In rural communities around the country, independent grocery stores are at risk. Retiring grocery store owners are struggling to find buyers, while low prices at big box convenience stores add increased pressure to already slim profit margins.
In rural Kansas alone, 105 grocery stores shuttered from 2008-18. More than half of those communities are still waiting for a store to reopen, according to data from the Rural Grocery Initiative, a program established by Kansas State University to improve access to healthy foods in rural areas.
“There are communities that are having to travel a large distance to get food access if their store closes, and that can have an effect on the community in terms of its quality of life, the people they are going to keep in that town and the people they are going to attract to that town,” said Rial Carver, program manager for the Rural Grocery Initiative and Kansas Healthy Food Initiative. “It just has an effect on the long-term vibrancy and viability of that town,” she added.
As a guest on the Rural Business podcast, Carver spoke to the importance of grocery stores in small, rural communities, where the next shop with fresh food may be more than 10 miles away. Rural grocery stores not only provide access to affordable, healthy food, but they also serve as anchor businesses and hubs for social connection. Losing a store means losing a critical piece of the local economy and culture.
The good news is a grocery store closure doesn’t have to be the end of the story, according to Carver. “It just means that the community needs to think about what role the store plays … and how can that store adapt to the current needs of the community and put its best foot forward in order to serve that community for years to come,” she said.
When the traditional business model isn’t cutting it, many communities have turned to alternatives to help close the grocery gap. This includes city-owned stores, cooperatives, public-private partnerships and nonprofits. Some communities have found even more innovative — and at times, unexpected — solutions.
For example, the Leon, Kansas, school district runs the local grocery store, while using it as a vehicle for education. In entrepreneurship classes held at the store, students learn how to stock the shelves, manage inventory and finance loans. Even the food in the coolers is the product of an educational opportunity. Students in the district’s agricultural program learn to care for livestock, and in turn, sell the meat and eggs in the store. “It’s a closed loop system that has educational opportunities, plus it provides a touchpoint in the community between the school district, which is a key player in that community, and the residents,” Carver said.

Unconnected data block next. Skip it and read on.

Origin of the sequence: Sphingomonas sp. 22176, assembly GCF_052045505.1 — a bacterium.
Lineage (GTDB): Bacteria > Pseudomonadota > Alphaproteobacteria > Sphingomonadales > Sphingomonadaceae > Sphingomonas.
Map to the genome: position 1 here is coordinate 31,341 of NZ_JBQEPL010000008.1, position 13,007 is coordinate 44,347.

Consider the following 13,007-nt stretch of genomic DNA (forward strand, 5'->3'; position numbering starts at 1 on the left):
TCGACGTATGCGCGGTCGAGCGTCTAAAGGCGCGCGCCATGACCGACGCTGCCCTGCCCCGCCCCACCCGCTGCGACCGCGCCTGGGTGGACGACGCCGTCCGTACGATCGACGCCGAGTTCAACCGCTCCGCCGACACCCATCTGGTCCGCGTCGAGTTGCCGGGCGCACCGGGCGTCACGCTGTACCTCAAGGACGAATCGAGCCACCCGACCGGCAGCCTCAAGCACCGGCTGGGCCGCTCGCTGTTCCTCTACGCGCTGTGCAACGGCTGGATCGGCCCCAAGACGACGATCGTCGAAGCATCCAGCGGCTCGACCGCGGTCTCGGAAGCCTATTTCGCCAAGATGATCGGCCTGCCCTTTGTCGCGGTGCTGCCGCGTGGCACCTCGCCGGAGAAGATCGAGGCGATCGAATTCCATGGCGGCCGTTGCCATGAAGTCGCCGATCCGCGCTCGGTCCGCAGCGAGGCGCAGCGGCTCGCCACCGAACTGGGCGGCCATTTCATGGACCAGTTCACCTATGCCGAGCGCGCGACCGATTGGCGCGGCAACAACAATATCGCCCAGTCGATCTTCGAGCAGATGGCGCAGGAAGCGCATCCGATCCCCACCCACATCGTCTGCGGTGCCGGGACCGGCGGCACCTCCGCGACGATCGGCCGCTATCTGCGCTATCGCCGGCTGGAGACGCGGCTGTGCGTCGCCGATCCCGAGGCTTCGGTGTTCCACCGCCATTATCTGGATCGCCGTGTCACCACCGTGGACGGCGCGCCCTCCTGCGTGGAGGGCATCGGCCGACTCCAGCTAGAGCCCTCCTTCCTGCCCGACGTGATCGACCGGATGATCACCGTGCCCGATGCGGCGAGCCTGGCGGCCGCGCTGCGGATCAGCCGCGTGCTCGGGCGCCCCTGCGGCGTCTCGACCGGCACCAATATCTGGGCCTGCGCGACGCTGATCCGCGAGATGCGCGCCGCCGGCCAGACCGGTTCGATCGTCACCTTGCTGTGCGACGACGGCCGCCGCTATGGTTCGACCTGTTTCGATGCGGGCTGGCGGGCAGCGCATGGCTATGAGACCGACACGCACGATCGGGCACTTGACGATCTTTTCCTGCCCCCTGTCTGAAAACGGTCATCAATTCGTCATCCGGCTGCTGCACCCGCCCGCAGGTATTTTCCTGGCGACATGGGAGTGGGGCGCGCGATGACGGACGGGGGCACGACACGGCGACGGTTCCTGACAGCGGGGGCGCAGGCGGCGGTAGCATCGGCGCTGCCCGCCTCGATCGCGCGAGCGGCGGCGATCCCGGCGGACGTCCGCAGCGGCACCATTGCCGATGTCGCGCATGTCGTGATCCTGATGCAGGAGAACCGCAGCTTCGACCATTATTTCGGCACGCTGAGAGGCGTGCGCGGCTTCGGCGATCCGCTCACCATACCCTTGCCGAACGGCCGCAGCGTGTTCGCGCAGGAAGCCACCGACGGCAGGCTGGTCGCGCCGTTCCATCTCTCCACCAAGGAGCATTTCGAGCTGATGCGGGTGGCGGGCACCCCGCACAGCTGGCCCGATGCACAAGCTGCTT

In fact, a big part of opening a sustainable rural grocery business today is embedding it into the fabric of the community. Carver gave the example of Mildred Store, a grocery in Mildred, Kansas, a town with fewer than 50 residents. For nearly 100 years, the store operated as a family business, passed down through generations. Then in 2014, the store closed its doors and left a critical gap in the local community. To fill the gap, new owners took over and launched a monthly music night in an adjacent venue to help sustain the business. Mildred Store sells food at the events, which now draw hundreds of people from the surrounding area. With this simple, unique solution, the store becomes a destination for a much larger customer base.
“What we’re seeing is that when a traditional grocery store has left a community, that may not mean the same exact store should reopen,” Carver said. Store owners should consider what a store can offer to fill an unmet need in the community and attract customers beyond weekly grocery trips.
What to do if your grocery store is at risk
For rural communities facing a grocery store closure, the best solution is a proactive one, according to Carver. If a store owner is planning to retire, the community should consider the transition in advance to avoid downtime. It can be helpful to form a task force and use the transition as an opportunity to reevaluate how well the store is serving the current needs of the community in terms of location, size and amenities. Most importantly, communities should approach the issue with an open mind — the new face of rural grocery may not look like traditional stores of the past.
The Rural Grocery Initiative also offers additional resources, including success stories, toolkits, webinars, and step-by-step guides on its website: ruralgrocery.org.